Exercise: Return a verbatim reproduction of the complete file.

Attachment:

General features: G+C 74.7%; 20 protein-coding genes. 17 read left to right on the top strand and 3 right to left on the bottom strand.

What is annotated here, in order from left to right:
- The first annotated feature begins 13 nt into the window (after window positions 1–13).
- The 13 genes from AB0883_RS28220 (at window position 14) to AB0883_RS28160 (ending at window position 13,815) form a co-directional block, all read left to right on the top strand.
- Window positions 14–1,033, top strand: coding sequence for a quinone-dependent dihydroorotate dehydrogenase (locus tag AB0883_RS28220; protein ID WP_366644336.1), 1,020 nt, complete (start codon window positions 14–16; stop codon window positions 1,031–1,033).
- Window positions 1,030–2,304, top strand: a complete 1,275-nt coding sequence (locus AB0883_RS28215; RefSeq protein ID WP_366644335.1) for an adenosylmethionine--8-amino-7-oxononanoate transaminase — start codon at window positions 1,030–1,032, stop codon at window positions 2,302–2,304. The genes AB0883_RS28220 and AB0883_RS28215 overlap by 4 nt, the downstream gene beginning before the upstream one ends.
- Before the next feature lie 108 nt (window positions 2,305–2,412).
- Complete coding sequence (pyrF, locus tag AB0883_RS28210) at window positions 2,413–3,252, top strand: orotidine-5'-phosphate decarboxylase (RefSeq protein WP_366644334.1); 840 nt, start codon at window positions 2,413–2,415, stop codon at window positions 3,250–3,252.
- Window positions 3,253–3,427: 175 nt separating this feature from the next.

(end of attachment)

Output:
General features: G+C 74.7%; 20 protein-coding genes. 17 read left to right on the top strand and 3 right to left on the bottom strand.

What is annotated here, in order from left to right:
- The first annotated feature begins 13 nt into the window (after window positions 1–13).
- The 13 genes from AB0883_RS28220 (at window position 14) to AB0883_RS28160 (ending at window position 13,815) form a co-directional block, all read left to right on the top strand.
- Window positions 14–1,033, top strand: coding sequence for a quinone-dependent dihydroorotate dehydrogenase (locus tag AB0883_RS28220; protein ID WP_366644336.1), 1,020 nt, complete (start codon window positions 14–16; stop codon window positions 1,031–1,033).
- Window positions 1,030–2,304, top strand: a complete 1,275-nt coding sequence (locus AB0883_RS28215; RefSeq protein ID WP_366644335.1) for an adenosylmethionine--8-amino-7-oxononanoate transaminase — start codon at window positions 1,030–1,032, stop codon at window positions 2,302–2,304. The genes AB0883_RS28220 and AB0883_RS28215 overlap by 4 nt, the downstream gene beginning before the upstream one ends.
- Before the next feature lie 108 nt (window positions 2,305–2,412).
- Complete coding sequence (pyrF, locus tag AB0883_RS28210) at window positions 2,413–3,252, top strand: orotidine-5'-phosphate decarboxylase (RefSeq protein WP_366644334.1); 840 nt, start codon at window positions 2,413–2,415, stop codon at window positions 3,250–3,252.
- Window positions 3,253–3,427: 175 nt separating this feature from the next.